The Village Indian is written by Abbas Khider. I had heard about the author while researching for my German Diverse Books project. He was a refugee and is living in Berlin at the moment. While planning my TBR for Asian Lit Bingo, I decided to read one of his books for the Asian Refugee MC square. I read this book in German. Unlike the other books that I’ve read for this project, this book is available in German, Arabic and English.
A manuscript is found on the train and read by one of the travellers. It entails eight short stories, each describing the journey of the same refugee from Iraq to Germany in a different way.
This book is #ownvoices.
The writing style was intriguing. I was confused when the second short story started because I wasn’t sure if it was detailing the journey of a new refugee or the same one. However, I realised that it was the same refugee that was telling his story in eight different ways. At the beginning, he explains that he doesn’t always know when something happened or exactly what happened, and this was illustrated in the different focusses of each story. It was interesting to see that his memories were mixed up and he couldn’t remember exactly how he came from Iraq to Germany. It showed how much stress and trauma a refugee has to deal with. The different stories also portrayed the different experiences that refugees have had in real life, and that I, as a non-refugee, hardly ever think about.
The ending was amazing and certainly not what I expected. I liked how it mirrored the beginning of the book and that we find out the identity of the traveller reading the manuscript.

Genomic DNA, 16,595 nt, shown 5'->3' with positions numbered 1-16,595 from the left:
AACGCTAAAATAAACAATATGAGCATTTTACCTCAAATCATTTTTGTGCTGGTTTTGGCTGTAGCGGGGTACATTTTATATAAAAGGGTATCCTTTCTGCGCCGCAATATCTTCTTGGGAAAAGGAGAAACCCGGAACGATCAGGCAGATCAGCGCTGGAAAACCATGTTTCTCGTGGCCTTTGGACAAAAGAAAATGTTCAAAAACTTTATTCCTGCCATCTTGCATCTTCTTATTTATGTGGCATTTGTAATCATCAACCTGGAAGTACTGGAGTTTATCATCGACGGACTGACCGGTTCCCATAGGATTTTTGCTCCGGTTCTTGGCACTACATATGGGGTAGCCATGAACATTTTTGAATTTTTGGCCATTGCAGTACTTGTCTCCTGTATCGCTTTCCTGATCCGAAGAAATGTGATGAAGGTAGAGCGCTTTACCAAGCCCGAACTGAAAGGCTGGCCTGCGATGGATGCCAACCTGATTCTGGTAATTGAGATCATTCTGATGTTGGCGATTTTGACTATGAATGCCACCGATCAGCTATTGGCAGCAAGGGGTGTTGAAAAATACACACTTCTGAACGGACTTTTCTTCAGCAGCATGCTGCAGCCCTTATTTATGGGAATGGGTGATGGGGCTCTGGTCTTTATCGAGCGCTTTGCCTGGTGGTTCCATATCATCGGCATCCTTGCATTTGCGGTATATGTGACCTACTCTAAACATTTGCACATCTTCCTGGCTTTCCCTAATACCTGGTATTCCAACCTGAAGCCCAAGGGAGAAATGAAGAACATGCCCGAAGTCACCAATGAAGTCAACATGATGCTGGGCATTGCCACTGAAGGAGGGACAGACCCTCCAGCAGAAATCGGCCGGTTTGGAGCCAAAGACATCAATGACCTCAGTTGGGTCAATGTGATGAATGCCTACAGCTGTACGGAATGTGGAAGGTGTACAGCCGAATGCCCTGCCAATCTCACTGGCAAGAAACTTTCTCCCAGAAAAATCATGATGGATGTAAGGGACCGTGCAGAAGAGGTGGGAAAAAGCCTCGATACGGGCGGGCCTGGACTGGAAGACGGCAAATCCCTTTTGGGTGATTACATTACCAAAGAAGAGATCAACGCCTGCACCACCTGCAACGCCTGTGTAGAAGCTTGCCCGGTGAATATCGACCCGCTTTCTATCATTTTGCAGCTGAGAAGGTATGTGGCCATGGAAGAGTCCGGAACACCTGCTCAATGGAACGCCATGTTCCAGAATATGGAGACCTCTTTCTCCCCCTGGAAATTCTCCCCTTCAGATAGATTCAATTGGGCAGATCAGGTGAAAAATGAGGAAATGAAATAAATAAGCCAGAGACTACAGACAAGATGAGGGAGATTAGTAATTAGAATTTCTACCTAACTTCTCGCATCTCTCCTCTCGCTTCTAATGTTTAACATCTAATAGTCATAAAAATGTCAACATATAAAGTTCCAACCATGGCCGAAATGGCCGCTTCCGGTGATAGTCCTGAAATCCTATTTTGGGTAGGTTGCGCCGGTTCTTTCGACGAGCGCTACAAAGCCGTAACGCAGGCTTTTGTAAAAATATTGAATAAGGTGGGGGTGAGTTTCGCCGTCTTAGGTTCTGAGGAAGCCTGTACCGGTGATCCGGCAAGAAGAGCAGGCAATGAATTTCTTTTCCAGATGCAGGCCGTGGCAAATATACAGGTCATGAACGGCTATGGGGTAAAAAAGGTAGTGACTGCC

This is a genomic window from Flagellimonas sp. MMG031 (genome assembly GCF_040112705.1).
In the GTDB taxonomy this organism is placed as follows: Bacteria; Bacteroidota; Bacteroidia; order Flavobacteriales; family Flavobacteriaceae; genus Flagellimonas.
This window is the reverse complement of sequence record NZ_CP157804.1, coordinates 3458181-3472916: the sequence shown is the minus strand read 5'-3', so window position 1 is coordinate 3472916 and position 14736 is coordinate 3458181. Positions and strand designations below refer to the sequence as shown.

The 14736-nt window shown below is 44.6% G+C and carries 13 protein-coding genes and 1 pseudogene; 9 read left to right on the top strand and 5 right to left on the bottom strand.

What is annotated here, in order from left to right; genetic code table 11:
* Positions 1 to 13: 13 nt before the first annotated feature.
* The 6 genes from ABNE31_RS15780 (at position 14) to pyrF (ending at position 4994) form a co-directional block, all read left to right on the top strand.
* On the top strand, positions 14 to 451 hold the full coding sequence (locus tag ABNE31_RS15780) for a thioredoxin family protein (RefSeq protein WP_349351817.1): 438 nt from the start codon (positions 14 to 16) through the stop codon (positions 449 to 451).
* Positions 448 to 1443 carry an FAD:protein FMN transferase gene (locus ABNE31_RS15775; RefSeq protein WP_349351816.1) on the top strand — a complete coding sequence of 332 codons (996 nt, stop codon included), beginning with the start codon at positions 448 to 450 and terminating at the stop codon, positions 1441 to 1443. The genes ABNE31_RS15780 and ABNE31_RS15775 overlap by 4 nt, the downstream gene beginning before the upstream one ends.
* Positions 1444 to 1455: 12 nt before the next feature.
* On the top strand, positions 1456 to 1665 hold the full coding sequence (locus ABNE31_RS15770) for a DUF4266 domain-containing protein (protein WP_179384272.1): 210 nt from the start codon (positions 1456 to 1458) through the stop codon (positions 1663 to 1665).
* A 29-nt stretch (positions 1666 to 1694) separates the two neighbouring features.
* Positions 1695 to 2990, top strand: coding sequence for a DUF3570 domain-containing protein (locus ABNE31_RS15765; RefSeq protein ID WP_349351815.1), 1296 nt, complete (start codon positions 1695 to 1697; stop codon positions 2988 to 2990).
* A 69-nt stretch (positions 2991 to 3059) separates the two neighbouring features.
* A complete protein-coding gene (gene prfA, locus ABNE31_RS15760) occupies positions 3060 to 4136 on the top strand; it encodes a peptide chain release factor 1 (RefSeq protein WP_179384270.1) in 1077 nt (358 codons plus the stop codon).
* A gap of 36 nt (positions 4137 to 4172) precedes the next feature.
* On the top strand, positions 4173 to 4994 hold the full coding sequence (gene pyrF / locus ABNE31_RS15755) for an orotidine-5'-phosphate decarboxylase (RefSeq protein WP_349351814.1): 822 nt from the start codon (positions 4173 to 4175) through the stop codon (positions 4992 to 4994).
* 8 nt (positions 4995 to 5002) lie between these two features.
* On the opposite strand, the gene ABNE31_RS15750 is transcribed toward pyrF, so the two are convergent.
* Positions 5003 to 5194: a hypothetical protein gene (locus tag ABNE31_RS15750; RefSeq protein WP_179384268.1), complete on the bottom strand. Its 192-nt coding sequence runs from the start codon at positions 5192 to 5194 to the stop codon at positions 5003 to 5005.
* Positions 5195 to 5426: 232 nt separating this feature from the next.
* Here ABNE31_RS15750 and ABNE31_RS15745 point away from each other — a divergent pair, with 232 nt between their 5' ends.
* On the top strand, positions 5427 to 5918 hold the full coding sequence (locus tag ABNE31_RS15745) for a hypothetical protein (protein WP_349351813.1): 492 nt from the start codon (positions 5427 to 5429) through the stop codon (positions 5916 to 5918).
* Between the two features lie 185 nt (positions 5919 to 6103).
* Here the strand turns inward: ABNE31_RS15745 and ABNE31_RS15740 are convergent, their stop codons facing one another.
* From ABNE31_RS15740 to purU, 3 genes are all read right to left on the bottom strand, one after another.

The writer character in one the stories is always only inspired to write after being inspired by the breasts or bottom of a beautiful woman. It was just really boring for me to read about this, however I do know that some people are inspired by this.
There was one parts that I disliked about this book. The first is that the main character’s father tells him that his mother is a “Zigeunerin”. Zigeuner is a racial slur and means the same as gypsy. And the main character kept using this word while talking about his ethnicity (he himself is unsure as to who his mother is) and about other Sinti and Roma. If you’re so interested in your ethnicity, wouldn’t you realise upon educating yourself that the word you are using to describe that part of your family is a slur? He also refers to Native Americans as Indians. Another phrase I was unsure about is that when he referred to a group of prositutes as “women” with quotation marks, which didn’t make it clear if he was referring to transgender women, which would mean he was erasing their gender, or to men.
The Village Indian is a story that uses its writing style to convey the confusion, difficulties and stress of refugees. It has an intriguing concept and I liked the focus of the different stories, as it led to a well-rounded picture of the situations of various refugees, even though the stories all focus on the same refugee.
This review is part of the German Diverse Books project (#DeutscheDiversityBücher). The book is available in German, Arabic and English.
Trigger warning: attempted suicide.
Have you read The Village Indian?